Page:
There is a defecit between tax receipts and benefit claims beyond that which can be attributable to fraud until proven. Tax fraud could be better investigated if there was more money in the pot. 2 ways to achieve that, more people who can work in work paying tax, and less people who can work but won't work on benefits.
Our benefits and health system are a massive draw - not only to our own people but to other people from other european countries who get less for doing nothing, than they would here.
To suggest that everyone spends their benefits on nice clothes is a bit general,
however I have noticed on council estates - a lot of nice cars and sky dishes, meaning that there is obviously substantial income left to pay for these, or someone in the household is earning (maybe grown up kids). The whole point of social housing was to give housing to those who need it and can't afford their own.
This whole topic is devisive, it is hard to answer it without either looking like an intollerant snob, or someone who defends a benefit reliant lifestyle.
Loads of young single mums complain they can't work or go to college as they can't afford childcare.
Loads of public buildings have space which is unused - Including colleges.
If these young mums had any nouse - they'd get together - sort out their own childcare with the help of an accrediting body, so they can use an unused public space to start their own creche, where they all take it in turns to staff it, whilst gaining childcare qualifications and studying for other things if they need to.
They wouldn't be at home using their own fuel,
They would have cheap child care,
They would be getting qualifications themselves,
They would be out of the house every day and in the habbit of being pro-active.
But I hear it too often, too many weak excuses.
Yes Mam35 there aren't enough jobs for everyone - but no one thinks for themselves.
People moan about council tax - when did you last walk past a piece of litter,
or report an overflowing bin? These are easy ways to cut public spending costs,
but no one wants to do it. If kids who drop litter were told it was costing their parents money that could be spent on Christmas presents, they may think differently.
It's all relative.”
Sunday, September 16 2012, 10:37AM
“Social housing is available to all, (unless you own your own home, or you do not have habitual residency), you dont have to be on benefits to go on a housing list, however priority is given to those in housing need, such as those that are homeless. On ordinary benefits you couldn't possibly afford a car..you can go and work out for yourself how much you get on benefits, and how much would be 'disposable income'. Its worked out on the minimum needed to live on, and thats that..no special cases, no extra money..just that. When i lived on a council estate, there were plenty of dishes, however most i knew had lost their subscription long ago for non-payment. Chances are those cars you see were got before being unemployed, keeping it running while on benefits would be near-on impossible, or the person is living on the estate and isnt unemployed..or they have motability scheme for a disability.”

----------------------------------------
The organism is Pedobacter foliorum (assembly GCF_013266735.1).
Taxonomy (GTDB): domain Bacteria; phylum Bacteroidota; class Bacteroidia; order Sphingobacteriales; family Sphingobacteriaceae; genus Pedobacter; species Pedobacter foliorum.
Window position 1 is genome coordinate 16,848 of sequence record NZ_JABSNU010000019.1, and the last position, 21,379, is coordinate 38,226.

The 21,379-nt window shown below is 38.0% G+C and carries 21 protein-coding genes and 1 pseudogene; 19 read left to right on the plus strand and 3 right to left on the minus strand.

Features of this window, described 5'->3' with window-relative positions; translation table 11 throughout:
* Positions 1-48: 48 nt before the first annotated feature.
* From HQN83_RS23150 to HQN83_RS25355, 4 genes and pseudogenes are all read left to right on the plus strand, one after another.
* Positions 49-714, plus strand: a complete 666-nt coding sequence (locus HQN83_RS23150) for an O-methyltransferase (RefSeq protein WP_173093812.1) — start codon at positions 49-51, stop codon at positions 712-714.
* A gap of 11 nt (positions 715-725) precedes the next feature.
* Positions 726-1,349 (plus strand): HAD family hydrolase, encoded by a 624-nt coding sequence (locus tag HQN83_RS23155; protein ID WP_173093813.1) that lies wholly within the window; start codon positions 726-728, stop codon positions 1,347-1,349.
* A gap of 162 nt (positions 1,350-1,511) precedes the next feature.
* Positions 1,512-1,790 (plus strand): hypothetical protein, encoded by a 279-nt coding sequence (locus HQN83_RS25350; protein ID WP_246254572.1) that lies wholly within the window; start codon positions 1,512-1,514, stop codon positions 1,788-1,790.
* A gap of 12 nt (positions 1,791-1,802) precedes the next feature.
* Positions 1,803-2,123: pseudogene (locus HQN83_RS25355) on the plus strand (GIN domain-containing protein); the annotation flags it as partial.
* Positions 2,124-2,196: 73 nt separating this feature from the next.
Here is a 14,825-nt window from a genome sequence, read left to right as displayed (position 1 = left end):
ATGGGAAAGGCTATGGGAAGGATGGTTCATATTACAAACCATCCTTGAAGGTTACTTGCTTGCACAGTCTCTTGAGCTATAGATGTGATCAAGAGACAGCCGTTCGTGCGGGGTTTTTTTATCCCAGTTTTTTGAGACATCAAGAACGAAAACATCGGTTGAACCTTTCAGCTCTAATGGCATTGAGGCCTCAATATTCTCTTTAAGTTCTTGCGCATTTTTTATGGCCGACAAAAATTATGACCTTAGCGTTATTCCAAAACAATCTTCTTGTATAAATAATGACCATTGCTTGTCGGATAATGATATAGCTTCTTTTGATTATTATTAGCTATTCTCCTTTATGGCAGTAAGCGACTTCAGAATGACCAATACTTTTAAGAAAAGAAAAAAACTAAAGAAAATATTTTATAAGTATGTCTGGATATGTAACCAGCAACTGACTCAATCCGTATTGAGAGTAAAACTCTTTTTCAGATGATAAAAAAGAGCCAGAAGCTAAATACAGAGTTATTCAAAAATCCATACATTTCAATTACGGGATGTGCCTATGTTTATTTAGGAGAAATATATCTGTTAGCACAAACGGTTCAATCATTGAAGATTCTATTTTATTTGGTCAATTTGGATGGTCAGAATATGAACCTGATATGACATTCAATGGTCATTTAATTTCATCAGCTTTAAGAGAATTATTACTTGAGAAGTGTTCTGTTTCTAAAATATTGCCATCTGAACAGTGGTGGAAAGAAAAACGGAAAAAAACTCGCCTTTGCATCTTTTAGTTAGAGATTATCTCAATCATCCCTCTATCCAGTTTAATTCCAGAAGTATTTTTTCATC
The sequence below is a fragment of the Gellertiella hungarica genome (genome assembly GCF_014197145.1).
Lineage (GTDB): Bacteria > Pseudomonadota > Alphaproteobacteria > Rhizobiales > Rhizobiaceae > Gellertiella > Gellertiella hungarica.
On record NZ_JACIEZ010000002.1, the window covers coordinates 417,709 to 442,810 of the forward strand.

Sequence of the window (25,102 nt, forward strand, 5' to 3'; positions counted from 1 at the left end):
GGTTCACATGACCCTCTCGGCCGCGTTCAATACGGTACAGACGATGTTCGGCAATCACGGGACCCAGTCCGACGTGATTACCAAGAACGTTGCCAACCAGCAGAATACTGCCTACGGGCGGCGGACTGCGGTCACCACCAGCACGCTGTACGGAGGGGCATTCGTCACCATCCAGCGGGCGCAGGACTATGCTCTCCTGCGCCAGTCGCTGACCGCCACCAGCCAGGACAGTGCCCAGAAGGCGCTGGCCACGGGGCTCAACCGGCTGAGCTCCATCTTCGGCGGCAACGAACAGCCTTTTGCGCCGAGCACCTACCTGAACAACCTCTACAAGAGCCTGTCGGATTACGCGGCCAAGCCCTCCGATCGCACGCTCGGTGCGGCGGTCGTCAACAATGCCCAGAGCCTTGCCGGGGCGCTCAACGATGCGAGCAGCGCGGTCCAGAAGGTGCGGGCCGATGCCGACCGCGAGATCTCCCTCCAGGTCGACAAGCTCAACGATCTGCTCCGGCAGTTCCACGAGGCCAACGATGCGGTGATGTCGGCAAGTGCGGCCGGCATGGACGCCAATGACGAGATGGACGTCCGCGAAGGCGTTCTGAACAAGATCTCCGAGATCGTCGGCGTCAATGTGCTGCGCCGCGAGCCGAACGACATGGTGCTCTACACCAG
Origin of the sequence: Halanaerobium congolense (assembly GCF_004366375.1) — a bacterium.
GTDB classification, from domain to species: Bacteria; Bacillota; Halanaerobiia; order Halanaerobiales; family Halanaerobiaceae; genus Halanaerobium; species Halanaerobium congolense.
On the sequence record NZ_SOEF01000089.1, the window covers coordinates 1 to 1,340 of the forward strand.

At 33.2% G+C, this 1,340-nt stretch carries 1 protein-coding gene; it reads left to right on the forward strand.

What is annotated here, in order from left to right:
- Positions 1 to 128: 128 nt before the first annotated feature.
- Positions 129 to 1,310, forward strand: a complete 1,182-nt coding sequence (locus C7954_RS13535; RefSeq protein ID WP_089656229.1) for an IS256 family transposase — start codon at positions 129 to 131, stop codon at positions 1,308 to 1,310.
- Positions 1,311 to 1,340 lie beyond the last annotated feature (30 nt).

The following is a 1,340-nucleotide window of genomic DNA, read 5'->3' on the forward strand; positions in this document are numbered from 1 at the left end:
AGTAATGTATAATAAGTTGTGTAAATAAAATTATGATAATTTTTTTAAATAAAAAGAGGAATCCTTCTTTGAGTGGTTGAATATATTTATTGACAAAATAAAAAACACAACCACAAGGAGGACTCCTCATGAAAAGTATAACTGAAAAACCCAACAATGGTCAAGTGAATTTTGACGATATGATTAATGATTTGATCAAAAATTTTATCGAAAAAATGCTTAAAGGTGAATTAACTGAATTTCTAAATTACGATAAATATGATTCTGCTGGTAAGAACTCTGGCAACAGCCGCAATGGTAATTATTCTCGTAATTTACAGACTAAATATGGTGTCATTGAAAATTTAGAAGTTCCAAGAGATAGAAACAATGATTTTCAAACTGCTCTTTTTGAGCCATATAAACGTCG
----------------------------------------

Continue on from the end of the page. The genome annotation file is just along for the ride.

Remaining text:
Sunday, September 16 2012, 11:20AM
“not slating those who are on the right side of the system mam35, you must know that by now.
I am accutely aware that a lot of social housing is occupied by those who work,
and funnily enough the ones occupied by working people tend to be the well kept, neat and tidy ones.
But it is not a misconception that there are a large amount of people that cannot be bothered.
No matter what your own circumstance or those you know - please don't take peoples conception as a misconception. You are obviously not one of the people who are being criticised here, and neither are those like you. But it's not right to assume that there isn't an element of society (quite a big one in some areas), who cannot be bothered to help themselves,
who cannot be bothered to look after something they get very cheaply which most of us work our fingers to the bone to achieve.
It seems in some areas, property is so easy to come by that they have no regard for it.
Anyone who opposes abolishing a lazy culture - which makes a lot of social housing areas appear as slums and unsavoury places could be construed as supporting it.
I know that not everyone out of a job is at fault (I am not in employment or training and I claim nothing, I live off my pension and the rent from my old house which I cannot afford to sell), I am struggling, I see my nice things becoming a burden, I am looking for a job, when I go to the job centre it's because I want to, the others I see there spend most of their time smoking outside, I don't know how they afford cigarettes, or the cans of strongbow they often seem to deposit around the estate some of them live on.
If most of the people in certain areas are honest, why is it that insuring your car anywhere near those areas is more expensive? Why is it that privately owned housing estates tend to be neater and tidier, and you always see someone on a sunny day working somewhere to keep their house looking nice?
There is nothing wrong with asking people to help themselves out.
I am not generalising against everyone on benefits,